It is really a fantastic turnaround for our national flag carrier, Garuda Indonesia, to have been ranked by an independent research center as the best carrier in terms of service quality in Southeast Asia, beating even one of the world’s best and largest carriers, Singapore Airlines.
Not only has its performance achieved an all-time historical record, Garuda excelled in the most important factor in the airline industry.
An airline is not simply a transportation company but, most importantly, a travel service business.
Hence, overall service quality such as passenger comfort, food, on-board and ground services and customer perception of the carrier — key indicators assessed by the Centre for Asia Pacific Aviation (CAPA) for its service quality ranking — is key to a successful airline.
Over the past five years, under the leadership of its CEO Emirsyah (Emir) Satar, Garuda has steadily made dramatic improvements, turning its negative cash slows into high profits, modernizing its fleet, improving on-time performance, increasing load factor and aircraft utilization rates.
Yet even more important is the overhaul he made of Garuda’s staff business and service mentality and the great improvement in its safety record, as validated by its International Air Transport Association Operational Safety Audit certification and the European Union lifting last year of its ban on Indonesia airline flights to Europe.
Emir has also been greatly successful in restructuring Garuda’s financial and operational restructuring, which will make it possible for the carrier to go public later this year.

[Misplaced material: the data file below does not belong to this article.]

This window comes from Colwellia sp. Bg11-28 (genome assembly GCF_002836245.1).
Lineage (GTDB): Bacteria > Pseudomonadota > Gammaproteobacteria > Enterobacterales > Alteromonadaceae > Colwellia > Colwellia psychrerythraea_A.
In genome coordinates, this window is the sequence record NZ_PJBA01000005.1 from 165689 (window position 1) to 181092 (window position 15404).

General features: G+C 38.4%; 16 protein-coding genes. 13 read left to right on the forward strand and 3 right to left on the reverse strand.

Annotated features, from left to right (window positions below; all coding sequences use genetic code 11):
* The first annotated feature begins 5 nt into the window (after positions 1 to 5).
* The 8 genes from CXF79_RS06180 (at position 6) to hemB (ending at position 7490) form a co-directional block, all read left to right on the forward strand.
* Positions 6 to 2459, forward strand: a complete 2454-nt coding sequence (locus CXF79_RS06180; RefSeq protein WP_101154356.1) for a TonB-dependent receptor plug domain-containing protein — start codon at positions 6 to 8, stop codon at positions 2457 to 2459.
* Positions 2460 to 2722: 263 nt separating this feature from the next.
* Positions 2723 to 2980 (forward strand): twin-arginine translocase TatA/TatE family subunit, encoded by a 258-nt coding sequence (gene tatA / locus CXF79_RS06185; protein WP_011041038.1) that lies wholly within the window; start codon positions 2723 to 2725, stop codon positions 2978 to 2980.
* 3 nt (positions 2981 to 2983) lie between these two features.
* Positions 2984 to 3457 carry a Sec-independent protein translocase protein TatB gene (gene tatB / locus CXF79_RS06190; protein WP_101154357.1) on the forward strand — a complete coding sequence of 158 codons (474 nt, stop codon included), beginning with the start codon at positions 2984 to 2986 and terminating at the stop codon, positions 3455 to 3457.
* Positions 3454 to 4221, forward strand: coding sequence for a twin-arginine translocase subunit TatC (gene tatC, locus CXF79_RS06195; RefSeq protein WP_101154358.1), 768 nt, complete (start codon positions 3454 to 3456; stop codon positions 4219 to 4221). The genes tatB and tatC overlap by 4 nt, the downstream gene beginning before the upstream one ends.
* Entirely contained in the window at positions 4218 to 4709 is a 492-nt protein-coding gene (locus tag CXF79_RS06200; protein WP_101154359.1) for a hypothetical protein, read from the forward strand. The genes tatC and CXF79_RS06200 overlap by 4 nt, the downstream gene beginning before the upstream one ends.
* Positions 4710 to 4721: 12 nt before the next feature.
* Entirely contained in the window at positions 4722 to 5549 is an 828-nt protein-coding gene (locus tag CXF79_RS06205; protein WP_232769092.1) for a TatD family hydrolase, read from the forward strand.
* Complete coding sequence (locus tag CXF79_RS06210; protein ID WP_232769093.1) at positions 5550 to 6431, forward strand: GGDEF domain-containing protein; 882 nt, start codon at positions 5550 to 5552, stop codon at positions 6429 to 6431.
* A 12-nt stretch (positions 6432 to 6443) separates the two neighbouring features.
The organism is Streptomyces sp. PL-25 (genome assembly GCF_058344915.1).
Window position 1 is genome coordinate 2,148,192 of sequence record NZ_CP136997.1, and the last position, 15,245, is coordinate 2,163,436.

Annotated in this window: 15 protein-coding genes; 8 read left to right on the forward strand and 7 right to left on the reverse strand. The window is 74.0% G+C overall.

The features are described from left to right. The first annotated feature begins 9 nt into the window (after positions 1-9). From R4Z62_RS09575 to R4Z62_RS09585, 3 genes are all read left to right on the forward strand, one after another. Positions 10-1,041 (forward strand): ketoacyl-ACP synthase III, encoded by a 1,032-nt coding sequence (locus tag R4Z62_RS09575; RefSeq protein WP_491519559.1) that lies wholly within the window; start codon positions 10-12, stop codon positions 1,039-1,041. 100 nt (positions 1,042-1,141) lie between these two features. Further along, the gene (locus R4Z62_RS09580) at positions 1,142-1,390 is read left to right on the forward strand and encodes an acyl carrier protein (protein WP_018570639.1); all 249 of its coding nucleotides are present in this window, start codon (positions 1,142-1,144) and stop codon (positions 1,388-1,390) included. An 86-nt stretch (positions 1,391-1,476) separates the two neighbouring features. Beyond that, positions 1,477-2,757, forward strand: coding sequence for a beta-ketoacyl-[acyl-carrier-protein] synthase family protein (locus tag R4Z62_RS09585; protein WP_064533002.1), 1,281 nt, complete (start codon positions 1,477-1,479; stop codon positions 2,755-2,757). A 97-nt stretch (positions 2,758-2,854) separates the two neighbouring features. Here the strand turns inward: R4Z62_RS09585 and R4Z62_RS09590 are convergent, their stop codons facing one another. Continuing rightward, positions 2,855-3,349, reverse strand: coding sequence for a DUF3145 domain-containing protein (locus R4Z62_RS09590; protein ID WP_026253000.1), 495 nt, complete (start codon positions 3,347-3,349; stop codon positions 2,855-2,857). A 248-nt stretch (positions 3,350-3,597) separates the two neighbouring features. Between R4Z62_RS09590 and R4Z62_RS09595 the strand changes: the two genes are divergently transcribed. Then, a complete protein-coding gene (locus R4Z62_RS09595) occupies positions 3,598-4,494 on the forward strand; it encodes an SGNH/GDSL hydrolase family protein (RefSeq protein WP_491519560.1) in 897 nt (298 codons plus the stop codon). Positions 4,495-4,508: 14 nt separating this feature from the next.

True, several external factors such as its big domestic market and Indonesia’s excellent economic performance despite the 2008 global financial crisis and economic recession, have also contributed to Garuda’s financial performance. That is different from Singapore Airlines, Thai Airways and the Malaysia Airline System.
But even these positive factors would not mean much if Garuda had not sharply improved the quality of its service, its overall image and the market perception of its service reliability, because the competition in the domestic market has become much fiercer due to the emergence of many low-cost carriers.
Garuda’s cooperation with the government in providing immigration service on board flights from Amsterdam, Seoul and Japan shows how creative Emir has been in creating new services to improve the overall comfort of passengers.
Such service creativity not only contributes greatly to Garuda’s performance but also Indonesia’s tourism industry as a whole. (The Jakarta Globe)
Garuda came as something of a surprise, ranking better than any airline tallied thus far. There were repeated comments that the airline provides excellent value and exceeds some of its competition. “Better value than Jetstar”, being one example.
It was also clear, almost from the outset, that most passengers had low expectations and were pleasantly surprised by the reality. Garuda has had a rocky history of late and is just beginning to re-enter the European market.
Travellers were genuinely impressed by the “new” Garuda. These statements sum up the gist of many comments: “Overall Garuda is improving” and “Garuda has changed into a better airline”.
The carrier also operates a large domestic network and many of the comments were based on very short flights. Yet they did not disappoint: "Short 50 minutes flight … managed to deliver prompt and courteousservice.”
The friendliness and service-minded attitude of cabin staff received repeated mention.
The airline appears to be rebuilding itself on a firm foundation. It’s fleet is quite new and there is a sizeable order for more equipment. The challenge will come in maintaining its excellent start as it grows and becomes a more common inclusion in traveller itineraries.
The final ranking and total score:
1. Garuda Indonesia (8.48)
2. Bangkok Airways (8.4)
3. Singapore Airline (7.68)
4. Thai Airways (7.32)
5. Cathay Pacific (7.12)
6. Malaysia Airlines (7)
Source: The Jakarta Globe, CAPA website